The Recent Fiction of Ernest Gaines
Just as Beloved offers both white enemies and white allies but sees black people as ultimately the key to their own survival, so A Gathering of Old Men and A Lesson Before Dying locate recovery in the African American community. Gaines's stories, however, take place much more in the public sphere. In each case, the law plays a central role in shaping the narrative, suggesting that notions of justice and legal practice are key to the African American experience. In both novels, the law represents the historical failure of the larger society in that racism contaminates claims of fairness and equality. At the same time, however, law provides the opportunity for personal and communal reclamation in that individuals and groups come to stand for and articulate the nation's violated ideals.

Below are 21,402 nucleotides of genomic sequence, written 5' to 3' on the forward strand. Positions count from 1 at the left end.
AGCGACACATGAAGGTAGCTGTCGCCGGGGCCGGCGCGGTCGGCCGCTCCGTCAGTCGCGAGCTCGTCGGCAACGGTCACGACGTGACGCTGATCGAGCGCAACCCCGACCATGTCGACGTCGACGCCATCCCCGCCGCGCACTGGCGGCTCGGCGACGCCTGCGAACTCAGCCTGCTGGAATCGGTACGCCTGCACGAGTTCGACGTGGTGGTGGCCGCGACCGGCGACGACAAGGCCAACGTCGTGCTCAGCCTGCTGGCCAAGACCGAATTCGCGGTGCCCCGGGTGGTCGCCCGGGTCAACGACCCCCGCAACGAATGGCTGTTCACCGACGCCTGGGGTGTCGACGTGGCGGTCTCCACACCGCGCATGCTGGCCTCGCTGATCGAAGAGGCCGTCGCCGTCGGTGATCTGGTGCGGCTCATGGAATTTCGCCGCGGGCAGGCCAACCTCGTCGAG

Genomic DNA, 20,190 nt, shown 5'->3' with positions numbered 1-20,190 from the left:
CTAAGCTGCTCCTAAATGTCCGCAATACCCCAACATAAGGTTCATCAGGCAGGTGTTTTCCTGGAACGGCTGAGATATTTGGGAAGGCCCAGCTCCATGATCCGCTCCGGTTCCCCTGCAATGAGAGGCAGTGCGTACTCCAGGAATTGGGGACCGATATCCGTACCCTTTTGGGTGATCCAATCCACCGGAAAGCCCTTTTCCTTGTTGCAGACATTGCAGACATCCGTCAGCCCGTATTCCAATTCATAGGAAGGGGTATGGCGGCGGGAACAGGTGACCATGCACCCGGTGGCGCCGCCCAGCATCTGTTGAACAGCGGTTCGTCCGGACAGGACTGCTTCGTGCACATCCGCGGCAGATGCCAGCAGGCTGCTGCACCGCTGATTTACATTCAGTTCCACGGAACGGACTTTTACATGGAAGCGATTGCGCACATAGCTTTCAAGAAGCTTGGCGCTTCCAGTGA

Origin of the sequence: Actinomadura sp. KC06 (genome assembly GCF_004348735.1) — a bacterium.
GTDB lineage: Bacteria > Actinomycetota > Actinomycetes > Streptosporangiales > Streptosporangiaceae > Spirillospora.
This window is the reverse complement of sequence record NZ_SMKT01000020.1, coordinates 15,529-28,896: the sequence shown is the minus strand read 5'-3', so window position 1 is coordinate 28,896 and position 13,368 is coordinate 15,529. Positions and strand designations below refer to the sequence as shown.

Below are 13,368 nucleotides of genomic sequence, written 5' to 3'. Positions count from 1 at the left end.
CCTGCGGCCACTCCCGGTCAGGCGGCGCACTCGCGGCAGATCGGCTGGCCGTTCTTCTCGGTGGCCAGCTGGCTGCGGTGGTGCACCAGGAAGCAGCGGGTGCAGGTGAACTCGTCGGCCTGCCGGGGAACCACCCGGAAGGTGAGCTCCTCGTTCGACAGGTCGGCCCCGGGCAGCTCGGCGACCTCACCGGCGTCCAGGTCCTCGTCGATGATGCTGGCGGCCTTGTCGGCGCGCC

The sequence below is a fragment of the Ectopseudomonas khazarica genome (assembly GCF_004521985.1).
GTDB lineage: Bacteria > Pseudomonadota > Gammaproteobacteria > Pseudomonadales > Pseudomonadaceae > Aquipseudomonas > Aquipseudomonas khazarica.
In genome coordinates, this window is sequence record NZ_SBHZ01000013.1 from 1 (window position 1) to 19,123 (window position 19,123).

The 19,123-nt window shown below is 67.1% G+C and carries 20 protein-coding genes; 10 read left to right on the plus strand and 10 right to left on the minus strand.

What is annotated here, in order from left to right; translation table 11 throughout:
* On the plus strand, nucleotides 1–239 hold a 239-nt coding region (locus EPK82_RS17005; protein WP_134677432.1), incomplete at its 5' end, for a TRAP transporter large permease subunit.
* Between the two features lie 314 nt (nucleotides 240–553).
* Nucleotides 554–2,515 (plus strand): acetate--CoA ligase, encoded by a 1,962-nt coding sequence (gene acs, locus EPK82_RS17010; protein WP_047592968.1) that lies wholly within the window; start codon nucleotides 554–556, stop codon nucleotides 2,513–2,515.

The narrative of A Gathering of Old Men is itself communal, made up of the voices, both black and white, of Gaines's mythic part of rural Louisiana. In a sense, all of the history presented also belongs to the community; it is its significance to individuals that is private. These individuals have been unable to speak their experience and, in their silence, have lost their sense of self-worth. In this sense, the author is refusing any sense of an erased past. Rather, he is concerned with the continuing effects of impotence and cowardice in the face of past (and present) oppression. This is a narrative concerned with the meaning of black manhood in a world hostile to its existence. Here, as elsewhere in his fictions, Gaines examines the challenges to such manhood, both external and internal. Unspeakable in this text, as opposed to the scenes of violence recovered in Beloved, are the moments of humiliation and frustration for the survivors. The purity of suffering that informs Morrison's narrative is not so evident here; while Gaines also catalogs the injustice and brutality of Southern experience and gives names and faces to the victims, their stories are not so